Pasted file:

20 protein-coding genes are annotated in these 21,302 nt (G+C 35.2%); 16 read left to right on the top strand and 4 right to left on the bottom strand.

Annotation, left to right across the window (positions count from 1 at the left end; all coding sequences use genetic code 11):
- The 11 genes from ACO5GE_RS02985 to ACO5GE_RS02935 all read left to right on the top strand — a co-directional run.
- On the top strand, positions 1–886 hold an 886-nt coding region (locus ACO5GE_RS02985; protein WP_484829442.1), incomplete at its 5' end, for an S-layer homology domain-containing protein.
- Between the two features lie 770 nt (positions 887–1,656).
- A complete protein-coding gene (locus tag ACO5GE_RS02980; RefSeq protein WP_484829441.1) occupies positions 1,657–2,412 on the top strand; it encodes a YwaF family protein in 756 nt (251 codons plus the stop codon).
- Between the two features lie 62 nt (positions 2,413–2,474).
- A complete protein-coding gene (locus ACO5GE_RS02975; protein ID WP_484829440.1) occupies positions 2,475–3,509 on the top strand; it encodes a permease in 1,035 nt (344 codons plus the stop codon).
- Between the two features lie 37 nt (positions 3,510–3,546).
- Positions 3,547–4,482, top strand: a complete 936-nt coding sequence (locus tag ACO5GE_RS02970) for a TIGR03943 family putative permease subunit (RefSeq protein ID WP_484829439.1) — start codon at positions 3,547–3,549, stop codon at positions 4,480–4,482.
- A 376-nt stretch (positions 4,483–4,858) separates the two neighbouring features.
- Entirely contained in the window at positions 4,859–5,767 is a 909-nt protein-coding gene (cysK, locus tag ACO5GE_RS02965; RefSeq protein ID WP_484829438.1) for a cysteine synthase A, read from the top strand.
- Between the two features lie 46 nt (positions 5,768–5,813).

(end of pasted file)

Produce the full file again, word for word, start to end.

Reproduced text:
20 protein-coding genes are annotated in these 21,302 nt (G+C 35.2%); 16 read left to right on the top strand and 4 right to left on the bottom strand.

Annotation, left to right across the window (positions count from 1 at the left end; all coding sequences use genetic code 11):
- The 11 genes from ACO5GE_RS02985 to ACO5GE_RS02935 all read left to right on the top strand — a co-directional run.
- On the top strand, positions 1–886 hold an 886-nt coding region (locus ACO5GE_RS02985; protein WP_484829442.1), incomplete at its 5' end, for an S-layer homology domain-containing protein.
- Between the two features lie 770 nt (positions 887–1,656).
- A complete protein-coding gene (locus tag ACO5GE_RS02980; RefSeq protein WP_484829441.1) occupies positions 1,657–2,412 on the top strand; it encodes a YwaF family protein in 756 nt (251 codons plus the stop codon).
- Between the two features lie 62 nt (positions 2,413–2,474).
- A complete protein-coding gene (locus ACO5GE_RS02975; protein ID WP_484829440.1) occupies positions 2,475–3,509 on the top strand; it encodes a permease in 1,035 nt (344 codons plus the stop codon).
- Between the two features lie 37 nt (positions 3,510–3,546).
- Positions 3,547–4,482, top strand: a complete 936-nt coding sequence (locus tag ACO5GE_RS02970) for a TIGR03943 family putative permease subunit (RefSeq protein ID WP_484829439.1) — start codon at positions 3,547–3,549, stop codon at positions 4,480–4,482.
- A 376-nt stretch (positions 4,483–4,858) separates the two neighbouring features.
- Entirely contained in the window at positions 4,859–5,767 is a 909-nt protein-coding gene (cysK, locus tag ACO5GE_RS02965; RefSeq protein ID WP_484829438.1) for a cysteine synthase A, read from the top strand.
- Between the two features lie 46 nt (positions 5,768–5,813).